time there are thirty-three men entered
in the various classes, the largest num-
ber being fourteen in the 133 pound
Work-outs are the order in the
expected there will be some exciting
contests. The rules for the tourna-
ment include the barring of all
punishing holds, which does away
with the possible objection of brutali
The preliminary contests will be
for today but unforseen difficulties
of one fall, pin falls only being allow-
ed. The first contest will occur next
Tuesday at 4 and weight for various
classesmust be in at that time. En-'
tries close Saturday night.
FERRIS INSTITUTE TO BANQUET.
Prof. U. M. Wenley Will Give Princi-
Prof. Robert M. Wenley will be the
principal speaker at the banquet to
be given by the Ferris Institute clubs
of the university and the Ypsilanti
State Normal School on Saturday ev-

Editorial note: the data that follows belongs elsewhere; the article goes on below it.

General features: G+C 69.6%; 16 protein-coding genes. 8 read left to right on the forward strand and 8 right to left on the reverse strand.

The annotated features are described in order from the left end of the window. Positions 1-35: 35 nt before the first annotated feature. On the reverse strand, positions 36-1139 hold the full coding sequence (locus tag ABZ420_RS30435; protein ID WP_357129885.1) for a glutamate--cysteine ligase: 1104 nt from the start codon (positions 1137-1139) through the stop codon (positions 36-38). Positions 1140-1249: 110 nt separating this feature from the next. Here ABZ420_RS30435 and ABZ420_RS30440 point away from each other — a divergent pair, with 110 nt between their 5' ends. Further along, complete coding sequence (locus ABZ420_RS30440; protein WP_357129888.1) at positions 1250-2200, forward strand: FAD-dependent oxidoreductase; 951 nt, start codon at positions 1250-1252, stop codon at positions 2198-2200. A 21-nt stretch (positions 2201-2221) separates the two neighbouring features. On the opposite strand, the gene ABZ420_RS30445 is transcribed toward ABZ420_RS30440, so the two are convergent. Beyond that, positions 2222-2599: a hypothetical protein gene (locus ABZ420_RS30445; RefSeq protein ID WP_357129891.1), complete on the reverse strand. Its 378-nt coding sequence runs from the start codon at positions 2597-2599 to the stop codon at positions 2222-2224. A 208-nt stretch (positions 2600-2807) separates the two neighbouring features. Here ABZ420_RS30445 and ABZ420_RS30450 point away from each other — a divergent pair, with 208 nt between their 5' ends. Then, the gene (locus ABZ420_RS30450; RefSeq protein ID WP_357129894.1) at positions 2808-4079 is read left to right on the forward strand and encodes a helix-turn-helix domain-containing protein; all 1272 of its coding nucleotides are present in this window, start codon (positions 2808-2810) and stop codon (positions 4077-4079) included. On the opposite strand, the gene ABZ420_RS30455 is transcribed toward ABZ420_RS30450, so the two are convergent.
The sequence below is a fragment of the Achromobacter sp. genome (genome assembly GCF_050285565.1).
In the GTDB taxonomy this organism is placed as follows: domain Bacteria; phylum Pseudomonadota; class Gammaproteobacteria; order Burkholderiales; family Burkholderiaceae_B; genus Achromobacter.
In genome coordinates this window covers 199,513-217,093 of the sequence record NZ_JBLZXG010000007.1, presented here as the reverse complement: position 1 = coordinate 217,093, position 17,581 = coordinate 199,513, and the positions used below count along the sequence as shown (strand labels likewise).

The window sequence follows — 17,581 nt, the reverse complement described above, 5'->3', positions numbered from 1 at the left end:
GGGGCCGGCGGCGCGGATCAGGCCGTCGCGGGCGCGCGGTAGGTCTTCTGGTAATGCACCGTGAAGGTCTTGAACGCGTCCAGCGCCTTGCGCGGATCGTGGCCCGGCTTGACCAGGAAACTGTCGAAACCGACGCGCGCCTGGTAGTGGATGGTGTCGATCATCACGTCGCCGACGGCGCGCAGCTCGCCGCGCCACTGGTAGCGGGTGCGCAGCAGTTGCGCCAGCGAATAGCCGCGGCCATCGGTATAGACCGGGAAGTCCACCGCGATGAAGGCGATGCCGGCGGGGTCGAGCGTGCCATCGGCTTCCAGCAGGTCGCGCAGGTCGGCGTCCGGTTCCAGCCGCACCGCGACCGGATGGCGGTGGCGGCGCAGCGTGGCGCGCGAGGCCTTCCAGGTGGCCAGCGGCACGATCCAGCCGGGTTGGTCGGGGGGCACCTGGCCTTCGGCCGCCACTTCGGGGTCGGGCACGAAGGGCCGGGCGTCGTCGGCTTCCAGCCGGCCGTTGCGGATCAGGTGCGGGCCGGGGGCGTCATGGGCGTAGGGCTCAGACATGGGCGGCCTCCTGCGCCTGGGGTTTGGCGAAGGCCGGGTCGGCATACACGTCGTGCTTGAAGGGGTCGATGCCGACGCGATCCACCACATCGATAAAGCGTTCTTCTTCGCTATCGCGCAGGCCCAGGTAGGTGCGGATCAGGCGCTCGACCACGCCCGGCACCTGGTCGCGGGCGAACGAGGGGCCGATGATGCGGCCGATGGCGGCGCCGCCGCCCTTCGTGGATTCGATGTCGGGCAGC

ening at Newberry hall. Other speak-
ers will be W. F. Ferris, president of
Ferris Institute, Prod. William D. Hen-
derson formerly of Ferris Institute,
but now of the Univeisity of Michigan,
and vice-preident. Garret A. Massel-
ink, of Ferris Institute. Dr. R. W.
Sellars, of the philosophy department,
will act as toastmaster.
It is expected that about two hun-
dred former students of the institute
from Detroit and towns in eduthern
Michigan will be in attendance. The
D. U. R. will furnish a special car from
Detroit to Ann Arbor for those who
wish to attend the banquet. There will
be a reception from 6 to 7:30 at New-
berry hall and the banquet will begin
at 7:30 p. m.
WOMEN OF COMMITTEES WILL
ENGINEER ALL-LIT DANCE.
As is the latest fad among class so-
cial affairs, the all-lit dance to be given
at Barbour gym Saturday afternoon,
March 23, is to be featured by the
fairy touch of feminine fingers. The